For our wedding anniversary this year, the only gift I requested from my husband was a set of coloring books and crayons of my own, separate from those that belong to my toddler daughter. What? I like coloring. Of course, he came through with coloring books of Disney Princesses and My Little Pony (yay!), but I beefed up my coloring book collection the other day with some of the new wildly popular coloring books for adults. The one I worked on last night for my winding-down time was one of floral mosaics. I wanted something simple so I chose a picture of daisies and settled in quite happily with a colored pencil in one hand and an apple in the other. Even as I finished the stems and started working on the flowers’ yellow hearts, I felt this sudden urge to leap up from my chair at the kitchen table and run into the living room crying, “Mom! Mom! Look, look!”
That hit me hard. Even at thirty-two, I still long for my mother to see me and find beauty in me and what I do. I was over the moon when she commented that I had indeed lost a few inches. All those months of work and she noticed! When she compliments my mothering, I am chuffed for days. My mother is my hero and I want her to be proud of her girl. (I’ve definitely noticed that I’ve been singing Aladdin’s “Proud of Your Boy” more often lately.)
Then I realized that is all Elizabeth wants from me, too: to be seen, to be enjoyed, for me to be proud of my girl. Her new trick is to come up to you with something behind her back.
“Please (close) eyes,” she asks.
You cover your eyes.
“1-2-3. Eeprise (surprise)!” And she shows you what is behind her back.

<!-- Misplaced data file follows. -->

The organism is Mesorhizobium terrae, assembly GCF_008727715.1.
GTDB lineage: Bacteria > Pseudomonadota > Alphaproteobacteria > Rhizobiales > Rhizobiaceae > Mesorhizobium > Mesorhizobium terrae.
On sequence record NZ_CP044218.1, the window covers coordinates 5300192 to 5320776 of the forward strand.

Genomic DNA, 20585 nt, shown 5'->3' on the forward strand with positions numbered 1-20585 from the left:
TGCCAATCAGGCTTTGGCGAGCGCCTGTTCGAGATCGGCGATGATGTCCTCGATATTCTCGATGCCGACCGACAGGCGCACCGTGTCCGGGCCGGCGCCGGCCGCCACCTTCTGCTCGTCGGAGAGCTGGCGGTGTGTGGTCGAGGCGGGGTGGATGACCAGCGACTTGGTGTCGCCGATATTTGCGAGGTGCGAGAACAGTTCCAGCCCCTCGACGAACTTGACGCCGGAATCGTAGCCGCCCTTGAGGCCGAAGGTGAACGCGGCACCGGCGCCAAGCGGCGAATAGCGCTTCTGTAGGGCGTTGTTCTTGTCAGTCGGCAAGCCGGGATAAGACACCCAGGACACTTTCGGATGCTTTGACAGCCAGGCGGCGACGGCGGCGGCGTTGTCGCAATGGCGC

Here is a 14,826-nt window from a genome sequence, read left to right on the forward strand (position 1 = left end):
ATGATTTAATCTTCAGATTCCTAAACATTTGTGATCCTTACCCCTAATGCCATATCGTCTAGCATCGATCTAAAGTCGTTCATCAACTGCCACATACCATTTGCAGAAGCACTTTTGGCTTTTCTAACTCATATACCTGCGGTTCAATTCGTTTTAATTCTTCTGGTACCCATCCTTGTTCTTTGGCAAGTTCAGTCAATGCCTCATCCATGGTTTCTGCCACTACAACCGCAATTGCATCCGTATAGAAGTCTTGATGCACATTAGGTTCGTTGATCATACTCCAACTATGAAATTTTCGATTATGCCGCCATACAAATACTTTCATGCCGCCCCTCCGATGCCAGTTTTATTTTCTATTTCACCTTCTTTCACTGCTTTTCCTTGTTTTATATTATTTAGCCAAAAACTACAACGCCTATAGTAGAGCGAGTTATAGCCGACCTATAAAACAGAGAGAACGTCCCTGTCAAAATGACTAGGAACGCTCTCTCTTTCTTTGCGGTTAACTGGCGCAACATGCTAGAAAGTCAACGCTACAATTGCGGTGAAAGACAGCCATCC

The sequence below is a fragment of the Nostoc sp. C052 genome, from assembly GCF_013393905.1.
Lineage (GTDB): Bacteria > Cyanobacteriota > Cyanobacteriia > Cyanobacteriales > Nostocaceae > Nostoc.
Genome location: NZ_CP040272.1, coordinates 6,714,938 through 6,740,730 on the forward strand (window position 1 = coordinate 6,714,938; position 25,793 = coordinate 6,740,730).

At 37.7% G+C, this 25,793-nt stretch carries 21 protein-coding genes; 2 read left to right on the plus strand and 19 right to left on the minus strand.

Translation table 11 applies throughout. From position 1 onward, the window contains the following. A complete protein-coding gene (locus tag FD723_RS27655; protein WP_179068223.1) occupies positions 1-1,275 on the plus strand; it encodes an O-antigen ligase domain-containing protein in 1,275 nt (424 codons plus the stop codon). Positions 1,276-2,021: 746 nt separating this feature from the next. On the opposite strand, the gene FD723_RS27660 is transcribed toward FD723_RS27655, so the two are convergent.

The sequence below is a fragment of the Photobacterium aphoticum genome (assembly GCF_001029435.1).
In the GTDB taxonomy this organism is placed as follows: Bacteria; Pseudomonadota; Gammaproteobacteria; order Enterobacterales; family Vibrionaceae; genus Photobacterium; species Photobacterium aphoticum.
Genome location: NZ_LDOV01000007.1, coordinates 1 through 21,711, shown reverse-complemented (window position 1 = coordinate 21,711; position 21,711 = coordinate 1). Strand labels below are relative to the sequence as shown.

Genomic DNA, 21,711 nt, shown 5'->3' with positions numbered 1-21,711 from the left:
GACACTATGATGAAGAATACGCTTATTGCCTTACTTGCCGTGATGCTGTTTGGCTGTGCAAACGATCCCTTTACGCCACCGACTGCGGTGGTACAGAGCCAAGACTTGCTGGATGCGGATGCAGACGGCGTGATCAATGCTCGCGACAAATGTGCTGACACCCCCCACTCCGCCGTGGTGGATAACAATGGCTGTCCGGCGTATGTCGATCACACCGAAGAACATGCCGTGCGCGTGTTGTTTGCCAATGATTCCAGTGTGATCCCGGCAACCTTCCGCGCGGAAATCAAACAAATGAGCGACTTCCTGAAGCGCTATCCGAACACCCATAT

Your role is to be elated, tell her it’s wonderful, and give her a hug.
I have lost count of just how many times we have done this over the past few days. Last night, though, I was very tired and refused to participate a few times (or at best was rather lackluster about it). My mom played along enthusiastically every single time. I am sorry that I didn’t. Elizabeth wants, needs, me to joy in her and in all she is learning to do. I want her to know that I do joy in her and I am proud of her.
One of her favorite movies is “Lilo & Stitch 2: Stitch Has a Glitch”. At the end of the film, the whole ohana is dancing Lilo’s hula together and she and Stitch hug each other. Then Nani comes over and tells Lilo, “Mom would be so proud of you.” At that point in the film, Elizabeth always runs to me for the hug and I amend the line and tell her, “I am so proud of you.” And I am. I will always be. When she is thirty-two, I want her to want to run to me, show me what she has accomplished or created, and know without a doubt that I will be elated for and with her.
“Mom, Mom! Look!”
“That is wonderful, my love! I am so proud of you!”